Theatrical release poster
|Directed by||Santhana Bharathi|
|Produced by||Alamelu Subramaniam|
|Written by||Sab John|
|Edited by||B. Lenin|
V. T. Vijayan
Swathi Chithra International
|Distributed by||Raaj Kamal Films International|
Gunaa is a 1991 Indian Tamil-language psychological romance film directed by Santhana Bharathi and written by Sab John. The film stars Kamal Haasan, Rekha and Roshini. It revolves around a recently released psychiatric patient (Haasan) who kidnaps a rich woman (Roshini) to make her fall in love with him. He believes she is the avatar of Goddess Abhirami and it is his destiny to marry her.
Gunaa was released on 5 November 1991, Diwali day. It was critically acclaimed for its unique theme and performances, but had an average run at the box office. The film later acquired cult status in Tamil cinema and inspired similar films about mentally obsessed lovers.
Gunaa is a mentally-ill person and receives treatment in a mental hospital in Hyderabad. He does not like his father, and his mother Manonmani is a moll in the house that they live. He assumes a fictitious character named Abhirami (also the name of an Indian goddess) and registers in his mind that she is an angel who is going to marry him on a full moon day. After coming out of the asylum, he believes the story to be true and believes that his Abirami is somewhere around.
A bunch of hooligans led by Guna's uncle trick Guna into robbing a temple of Abirami, an Indian goddess. He happens to see a rich girl Rohini in there, right after his uncle tells him that "Abirami will come". He assumes that she is the one, and in the confusion following the robbery, he takes her with him to a lonely, damaged house situated at the top of a hill in Kodaikanal. Police start an investigation regarding the robbery and the disappearance of Rohini. Initially, Rohini hates him for his weird nature and for holding her captive. Guna comes to know that her parents were killed in an accident and was brought up under a guardian Suresh Kumar aka SK. At one point, she breaks the chains Guna ties her up with and sets out to escape. Here, SK arrives with the help of Guna's uncle and the local goon. SK attempts to kill her to swindle her wealth, but Guna saves her by killing the local goon set by SK.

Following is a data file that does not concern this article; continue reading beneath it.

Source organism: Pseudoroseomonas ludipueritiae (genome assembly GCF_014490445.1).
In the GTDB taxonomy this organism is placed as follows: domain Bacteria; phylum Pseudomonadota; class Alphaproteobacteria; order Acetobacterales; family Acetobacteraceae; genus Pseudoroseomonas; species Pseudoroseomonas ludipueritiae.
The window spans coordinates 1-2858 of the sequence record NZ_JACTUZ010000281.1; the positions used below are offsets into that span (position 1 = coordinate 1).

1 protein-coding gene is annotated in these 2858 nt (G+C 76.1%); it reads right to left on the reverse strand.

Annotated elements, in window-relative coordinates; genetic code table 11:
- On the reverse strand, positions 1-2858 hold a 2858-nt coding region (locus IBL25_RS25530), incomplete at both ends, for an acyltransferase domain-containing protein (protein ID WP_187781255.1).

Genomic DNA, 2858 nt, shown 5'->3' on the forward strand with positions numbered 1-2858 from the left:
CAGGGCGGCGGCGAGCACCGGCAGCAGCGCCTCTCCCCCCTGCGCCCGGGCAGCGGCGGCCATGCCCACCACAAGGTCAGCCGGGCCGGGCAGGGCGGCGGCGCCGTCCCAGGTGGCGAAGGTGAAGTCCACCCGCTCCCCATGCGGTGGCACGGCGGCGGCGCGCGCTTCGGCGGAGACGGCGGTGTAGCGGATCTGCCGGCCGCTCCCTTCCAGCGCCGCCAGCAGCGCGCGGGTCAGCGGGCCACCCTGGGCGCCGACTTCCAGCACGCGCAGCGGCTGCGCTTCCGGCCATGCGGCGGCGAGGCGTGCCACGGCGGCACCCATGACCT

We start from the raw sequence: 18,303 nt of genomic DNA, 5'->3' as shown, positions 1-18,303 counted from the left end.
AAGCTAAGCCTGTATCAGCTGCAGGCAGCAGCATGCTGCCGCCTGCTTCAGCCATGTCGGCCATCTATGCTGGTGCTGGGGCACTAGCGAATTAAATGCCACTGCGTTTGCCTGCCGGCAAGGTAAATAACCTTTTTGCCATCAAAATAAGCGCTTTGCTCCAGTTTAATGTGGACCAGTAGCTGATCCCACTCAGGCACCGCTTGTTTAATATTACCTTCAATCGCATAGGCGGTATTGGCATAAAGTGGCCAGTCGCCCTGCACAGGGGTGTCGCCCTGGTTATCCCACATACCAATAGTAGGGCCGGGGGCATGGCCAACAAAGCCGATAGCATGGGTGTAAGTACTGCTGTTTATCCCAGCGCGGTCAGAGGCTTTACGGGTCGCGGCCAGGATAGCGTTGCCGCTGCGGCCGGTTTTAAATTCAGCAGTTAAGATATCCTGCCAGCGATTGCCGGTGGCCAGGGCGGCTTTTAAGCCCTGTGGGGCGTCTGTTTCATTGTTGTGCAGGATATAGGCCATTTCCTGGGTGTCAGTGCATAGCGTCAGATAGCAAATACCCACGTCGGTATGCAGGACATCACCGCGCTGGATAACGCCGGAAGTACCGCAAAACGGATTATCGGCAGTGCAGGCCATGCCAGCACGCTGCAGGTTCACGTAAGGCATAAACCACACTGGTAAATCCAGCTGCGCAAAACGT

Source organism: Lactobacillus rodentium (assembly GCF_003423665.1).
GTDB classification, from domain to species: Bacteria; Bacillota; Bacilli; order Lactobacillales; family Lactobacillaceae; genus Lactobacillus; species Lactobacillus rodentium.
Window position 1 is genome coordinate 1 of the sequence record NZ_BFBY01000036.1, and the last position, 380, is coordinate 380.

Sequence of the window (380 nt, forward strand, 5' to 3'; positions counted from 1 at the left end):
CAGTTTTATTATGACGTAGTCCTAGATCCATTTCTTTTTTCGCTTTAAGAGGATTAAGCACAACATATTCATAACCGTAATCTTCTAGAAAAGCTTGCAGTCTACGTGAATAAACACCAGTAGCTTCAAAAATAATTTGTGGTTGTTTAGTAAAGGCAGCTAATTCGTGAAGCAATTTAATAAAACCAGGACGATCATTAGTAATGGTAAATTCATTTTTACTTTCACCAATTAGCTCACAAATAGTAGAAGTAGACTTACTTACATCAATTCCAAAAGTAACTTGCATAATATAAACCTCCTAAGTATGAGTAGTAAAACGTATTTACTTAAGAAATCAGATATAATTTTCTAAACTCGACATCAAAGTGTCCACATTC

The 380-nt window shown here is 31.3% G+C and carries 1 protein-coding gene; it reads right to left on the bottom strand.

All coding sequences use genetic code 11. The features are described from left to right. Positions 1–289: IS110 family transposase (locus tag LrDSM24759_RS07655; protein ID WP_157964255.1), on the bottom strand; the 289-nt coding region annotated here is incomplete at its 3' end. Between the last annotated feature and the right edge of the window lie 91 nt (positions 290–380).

Thereafter to get away from all these people, Guna takes her to a perilous cave in a remote area, where she is moved by his deep love and is attracted to him. Sequentially, police predict that Guna is a culprit and starts to search for him. She understands Guna's innocent love and accepts his marriage proposal. She convinces him and marries him before the full moon day, but contracts a fever in addition to a broken leg caused by SK. Guna goes out to bring Dr. Ganesh, who recognises him and calls the police.
Meanwhile, Ramaiah, the CBI officer investigating Rohini's kidnapping, also reaches the scene with Guna's family. In the end, Rohini is shot by SK to hide his crimes, and SK is killed by Guna in revenge. Rohini succumbs before she can inform the police about the truth. In his grief, Guna jumps off the cliff with her while proclaiming his eternal love for her through the dialogue, "Manithar unarndhu kolla idhu manitha kadhal alla" (This is not a human love for humans to understand). The film ends with a shot of the full moon conveying that they were killed on a full moon day.
- Kamal Haasan as Gunaa
- Rekha as Rosy
- Roshini as Rohini (Abhirami)
- Janagaraj as Gunaa's uncle
- S. P. Balasubrahmanyam as CBI Officer Ramaiah
- Girish Karnad as Dr. Ganesh
- Sharat Saxena as Suresh Kumar (SK)
- Pradeep Shakthi as Ismail
- Ananthu as Gunaa's cellmate
- Sethu Vinayagam as the doctor
- Ajay Rathnam as Inspector Moovendhar
- S. Varalakshmi as Manonmani
- Kaka Radhakrishnan
- R. S. Shivaji as the barber (uncredited)